Seemed like a simple enough task. Too simple, in fact. After working up a straightforward program and defining the base hardware, we naturally progressed to planning a Wi-Fi interface so the counter could be accessed and reset remotely. That would require a simple web page, and maybe a couple hours of programming. We even evaluated a solar powered charger to obviate the need for a plug-in charger.
With plans in hand, we stood back, looked at the hardware and software involved, and the total cost. Then, we revisited the requirements. After a sanity check, we decided the complex Arduino-enabled survey device was overkill.
Starting over without a preconceived product, we identified a solution of five digital mechanical tally counters (or clickers) sold for coaches. We found suitable counters ranging from $2 to $5 each on Amazon. The counters — each the size of a walnut — easily fit on a plastic face plate with cutouts for each counter. And it worked. No batteries to worry about. No programming. And fully reusable counters once the survey was finished. Sure, there was no web interface and no way to check the tally at home on a smartphone, but there wasn’t a need.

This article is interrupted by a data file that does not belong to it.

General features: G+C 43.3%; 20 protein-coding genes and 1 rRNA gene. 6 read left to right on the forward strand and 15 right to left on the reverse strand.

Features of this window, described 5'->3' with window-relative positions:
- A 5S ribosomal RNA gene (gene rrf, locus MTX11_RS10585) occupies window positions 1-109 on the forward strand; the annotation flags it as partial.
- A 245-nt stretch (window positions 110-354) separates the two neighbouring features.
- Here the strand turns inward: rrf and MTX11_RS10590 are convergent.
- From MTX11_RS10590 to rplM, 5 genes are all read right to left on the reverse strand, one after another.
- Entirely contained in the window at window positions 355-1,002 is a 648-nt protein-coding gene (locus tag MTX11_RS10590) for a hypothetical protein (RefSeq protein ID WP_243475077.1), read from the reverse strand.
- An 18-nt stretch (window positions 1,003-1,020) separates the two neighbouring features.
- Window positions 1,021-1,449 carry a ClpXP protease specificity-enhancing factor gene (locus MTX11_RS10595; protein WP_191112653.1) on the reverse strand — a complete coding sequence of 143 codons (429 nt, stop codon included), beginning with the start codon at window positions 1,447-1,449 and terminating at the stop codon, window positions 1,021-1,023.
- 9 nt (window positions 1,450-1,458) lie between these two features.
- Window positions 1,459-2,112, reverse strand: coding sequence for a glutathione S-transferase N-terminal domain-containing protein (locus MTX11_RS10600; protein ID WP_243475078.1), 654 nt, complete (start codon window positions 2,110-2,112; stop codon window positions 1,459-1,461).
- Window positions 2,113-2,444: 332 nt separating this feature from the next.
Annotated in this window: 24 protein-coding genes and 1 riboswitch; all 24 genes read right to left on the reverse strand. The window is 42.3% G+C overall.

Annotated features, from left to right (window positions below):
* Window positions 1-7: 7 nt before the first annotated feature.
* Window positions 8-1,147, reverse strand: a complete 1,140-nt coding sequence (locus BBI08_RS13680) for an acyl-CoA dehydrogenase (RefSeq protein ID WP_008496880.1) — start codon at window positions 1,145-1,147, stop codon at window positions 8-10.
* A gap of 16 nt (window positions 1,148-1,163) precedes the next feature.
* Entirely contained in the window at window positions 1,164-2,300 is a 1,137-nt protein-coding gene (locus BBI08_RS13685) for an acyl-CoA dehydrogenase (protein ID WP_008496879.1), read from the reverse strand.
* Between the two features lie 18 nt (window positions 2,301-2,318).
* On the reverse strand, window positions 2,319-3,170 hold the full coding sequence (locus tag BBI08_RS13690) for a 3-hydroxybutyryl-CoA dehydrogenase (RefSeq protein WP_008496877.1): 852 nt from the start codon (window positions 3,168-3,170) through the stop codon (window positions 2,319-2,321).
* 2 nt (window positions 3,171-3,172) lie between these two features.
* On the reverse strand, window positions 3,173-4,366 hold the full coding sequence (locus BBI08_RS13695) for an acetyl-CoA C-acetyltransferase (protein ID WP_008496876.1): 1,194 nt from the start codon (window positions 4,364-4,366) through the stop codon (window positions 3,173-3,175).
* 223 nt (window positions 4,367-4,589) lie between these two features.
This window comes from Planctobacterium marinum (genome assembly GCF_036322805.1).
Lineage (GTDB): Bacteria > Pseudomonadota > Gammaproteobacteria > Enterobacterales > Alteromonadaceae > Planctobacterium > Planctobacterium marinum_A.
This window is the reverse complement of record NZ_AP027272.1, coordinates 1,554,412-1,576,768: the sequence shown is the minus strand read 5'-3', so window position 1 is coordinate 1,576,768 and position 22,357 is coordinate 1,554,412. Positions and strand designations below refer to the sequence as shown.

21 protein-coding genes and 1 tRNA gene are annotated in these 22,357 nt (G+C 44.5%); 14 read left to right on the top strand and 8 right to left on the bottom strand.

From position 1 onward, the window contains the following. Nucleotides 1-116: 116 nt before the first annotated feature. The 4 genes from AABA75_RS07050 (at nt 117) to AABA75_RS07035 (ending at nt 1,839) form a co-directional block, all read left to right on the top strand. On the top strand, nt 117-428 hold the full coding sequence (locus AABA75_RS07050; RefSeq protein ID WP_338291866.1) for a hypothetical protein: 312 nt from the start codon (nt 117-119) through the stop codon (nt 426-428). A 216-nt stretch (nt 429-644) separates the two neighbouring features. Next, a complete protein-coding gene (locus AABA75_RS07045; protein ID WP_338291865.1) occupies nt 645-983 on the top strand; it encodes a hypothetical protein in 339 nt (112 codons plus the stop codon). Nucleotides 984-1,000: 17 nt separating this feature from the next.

The take-away from my experience was to avoid preconceived solutions to new problems. Sometimes expertise in one area unnecessarily narrows the range of options that should be considered when assessing a problem.
The caveat, of course, is that you shouldn’t pass up a chance to learn and expand your skill set. If your goal is to learn to work with an Arduino or other microcontroller and you have the time and funds, then go for it. Given the challenge above, why not have that Wi-Fi interface? Or, automatic cloud upload?
Go wild with the web interface, with visual and audible alarms, and graphics. Just don’t lose touch with what features and functions are really required. Experimenting is fantastic, but know when and how to apply your skills to practical problem solving. NV